and be brought with all your saints
to your holy presence;
through Jesus Christ your Son our Lord,
who is alive and reigns with you,
in the unity of the Holy Spirit,
one God, now and for ever.


Rites of Ordination: Their History and Theology

book cover
Paul F. Brad­shaw Rites of Ordin­a­tion: Their His­tory and Theo­logy Lon­don: SPCK, 2014 ISBN 978–0‑281–07157‑9. pp. ix + 218. £19.99 pbk.

What does it mean to be ordained as a min­is­ter? This ques­tion stands in large print on the back cov­er of Paul Bradshaw’s excel­lent book. If it attracts those hop­ing to find voca­tion­al dir­ec­tion or insight into min­is­teri­al iden­tity, they will be sur­prised by the con­tents. Brad­shaw is not unin­ter­ested in these mat­ters as they are expressed in ordin­a­tion rites, but they are not at the centre of his study. 

With an envi­able com­bin­a­tion of pro­fund­ity and eco­nomy, he has pro­duced a sur­vey of east­ern and west­ern rites of ordin­a­tion that stretches from the prac­tices of the earli­est Chris­ti­an com­munit­ies to the present day. This approach makes it pos­sible to show what ele­ments have been essen­tial, which bib­lic­al images have been sus­tained in the lan­guage and theo­logy of ordin­a­tion, how rela­tion­ships between orders have been under­stood, how the role of the laity has been acknow­ledged or eclipsed, and how can­did­ates have been chosen. The first three chapters, which deal with typo­logy of min­istry, min­istry in the earli­est Chris­ti­an com­munit­ies, and min­istry in the earli­est ordin­a­tion rites are par­tic­u­larly help­ful in set­ting the scene for what is to come.

Brad­shaw is the sort of his­tor­i­an who makes the evid­ence of his work­ings excit­ing. As his explor­a­tion moves to the rites them­selves, we learn a good deal about how to estab­lish a likely ‘ori­gin­al’ text by com­par­ing ver­sions of it in dif­fer­ent near-con­tem­por­ary doc­u­ments, or by sift­ing out com­mon fea­tures of later rites which must have come from a shared source. The account of the East takes up one chapter to five which might be defined as pre­oc­cu­pied with the West. This does not neces­sar­ily mean that the ori­gins of the East­ern rites of ordin­a­tion are more straight­for­ward: only that they sta­bil­ised where­as pat­terns in the West con­tin­ued to change. Thus it was not too long before bish­ops began to be appoin­ted by the Pope and not by the pop­u­lar acclaim of the loc­al community.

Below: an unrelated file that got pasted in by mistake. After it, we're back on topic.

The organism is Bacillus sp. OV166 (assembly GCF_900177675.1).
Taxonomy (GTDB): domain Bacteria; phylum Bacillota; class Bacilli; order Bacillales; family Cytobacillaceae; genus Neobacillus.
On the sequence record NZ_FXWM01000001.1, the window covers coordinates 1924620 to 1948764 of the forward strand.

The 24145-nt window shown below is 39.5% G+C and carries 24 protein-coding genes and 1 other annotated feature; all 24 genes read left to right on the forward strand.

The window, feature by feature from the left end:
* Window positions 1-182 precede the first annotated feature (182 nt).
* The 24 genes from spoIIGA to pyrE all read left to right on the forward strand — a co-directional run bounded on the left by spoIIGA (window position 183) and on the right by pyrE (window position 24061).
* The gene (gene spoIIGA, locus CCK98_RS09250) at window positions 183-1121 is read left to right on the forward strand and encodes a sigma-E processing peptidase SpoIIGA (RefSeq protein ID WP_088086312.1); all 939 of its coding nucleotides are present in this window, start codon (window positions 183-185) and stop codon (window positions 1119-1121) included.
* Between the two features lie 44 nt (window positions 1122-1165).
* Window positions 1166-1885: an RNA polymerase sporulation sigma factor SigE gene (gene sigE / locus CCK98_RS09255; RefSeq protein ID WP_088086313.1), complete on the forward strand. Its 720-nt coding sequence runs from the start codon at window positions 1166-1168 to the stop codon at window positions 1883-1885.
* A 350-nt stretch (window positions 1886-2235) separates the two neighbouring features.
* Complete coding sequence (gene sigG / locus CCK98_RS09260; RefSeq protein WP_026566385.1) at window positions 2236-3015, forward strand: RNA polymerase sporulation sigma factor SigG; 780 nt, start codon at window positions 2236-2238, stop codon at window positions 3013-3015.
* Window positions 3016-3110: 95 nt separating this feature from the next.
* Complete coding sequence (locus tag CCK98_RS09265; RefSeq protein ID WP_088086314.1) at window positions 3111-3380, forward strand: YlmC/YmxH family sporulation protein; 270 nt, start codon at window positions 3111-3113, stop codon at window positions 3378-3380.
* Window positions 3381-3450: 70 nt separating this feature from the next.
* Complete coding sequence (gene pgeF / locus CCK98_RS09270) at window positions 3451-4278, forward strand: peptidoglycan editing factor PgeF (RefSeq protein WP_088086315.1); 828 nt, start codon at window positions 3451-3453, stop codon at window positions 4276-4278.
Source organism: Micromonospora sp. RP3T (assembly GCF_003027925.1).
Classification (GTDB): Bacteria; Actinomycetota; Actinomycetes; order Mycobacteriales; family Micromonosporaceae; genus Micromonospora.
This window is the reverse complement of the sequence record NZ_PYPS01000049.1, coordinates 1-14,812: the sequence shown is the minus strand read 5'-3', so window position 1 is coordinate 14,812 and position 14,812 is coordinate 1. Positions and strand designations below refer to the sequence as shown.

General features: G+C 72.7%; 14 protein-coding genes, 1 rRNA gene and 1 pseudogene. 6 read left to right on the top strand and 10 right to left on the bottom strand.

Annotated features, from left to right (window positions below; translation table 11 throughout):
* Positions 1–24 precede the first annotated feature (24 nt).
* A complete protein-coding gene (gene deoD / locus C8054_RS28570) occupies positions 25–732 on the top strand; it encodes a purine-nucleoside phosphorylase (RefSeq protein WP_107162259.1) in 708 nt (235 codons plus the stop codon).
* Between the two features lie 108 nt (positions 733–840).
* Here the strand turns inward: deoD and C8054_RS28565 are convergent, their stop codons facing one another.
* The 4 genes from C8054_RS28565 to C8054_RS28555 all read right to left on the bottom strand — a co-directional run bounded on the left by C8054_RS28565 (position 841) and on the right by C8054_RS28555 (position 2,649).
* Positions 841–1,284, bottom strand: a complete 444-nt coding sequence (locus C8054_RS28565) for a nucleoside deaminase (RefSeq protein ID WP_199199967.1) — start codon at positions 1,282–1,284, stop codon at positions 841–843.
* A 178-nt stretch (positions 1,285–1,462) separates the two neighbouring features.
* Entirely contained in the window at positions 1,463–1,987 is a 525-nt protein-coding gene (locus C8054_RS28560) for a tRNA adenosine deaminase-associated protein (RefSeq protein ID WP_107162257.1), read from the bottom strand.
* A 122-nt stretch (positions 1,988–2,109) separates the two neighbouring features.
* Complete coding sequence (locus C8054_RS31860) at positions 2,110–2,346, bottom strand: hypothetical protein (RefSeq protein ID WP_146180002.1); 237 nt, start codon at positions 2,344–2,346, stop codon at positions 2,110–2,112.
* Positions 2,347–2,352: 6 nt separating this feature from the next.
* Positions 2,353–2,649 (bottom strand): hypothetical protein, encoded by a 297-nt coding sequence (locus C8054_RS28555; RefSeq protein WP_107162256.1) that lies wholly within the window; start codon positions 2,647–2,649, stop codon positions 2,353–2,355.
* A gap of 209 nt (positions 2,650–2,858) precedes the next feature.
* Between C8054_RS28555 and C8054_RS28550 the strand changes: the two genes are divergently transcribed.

Rites con­verged as the Church grew and spread. The ordin­a­tion ser­vices which res­ult from the meet­ing of Roman and Gal­lican tra­di­tions become far more elab­or­ate than the indi­vidu­al streams which have come togeth­er. At the same time, there was a move away from loc­al acclaim, rela­tion­ship to place (the idea of a title), and the involve­ment in the laity in the choice and ordin­a­tion of min­is­ters. What increased was an emphas­is on the sac­ri­fi­cial priest­hood, to the exclu­sion of oth­er aspects of this order, like shep­herd and proph­et. This attrac­ted the cri­ti­cism of the Reformers, begin­ning with John Wyc­liffe and trenchantly uttered by Luth­er and Calv­in. Once again the ques­tion of what clergy were for, and how they differed from the laity, was at stake.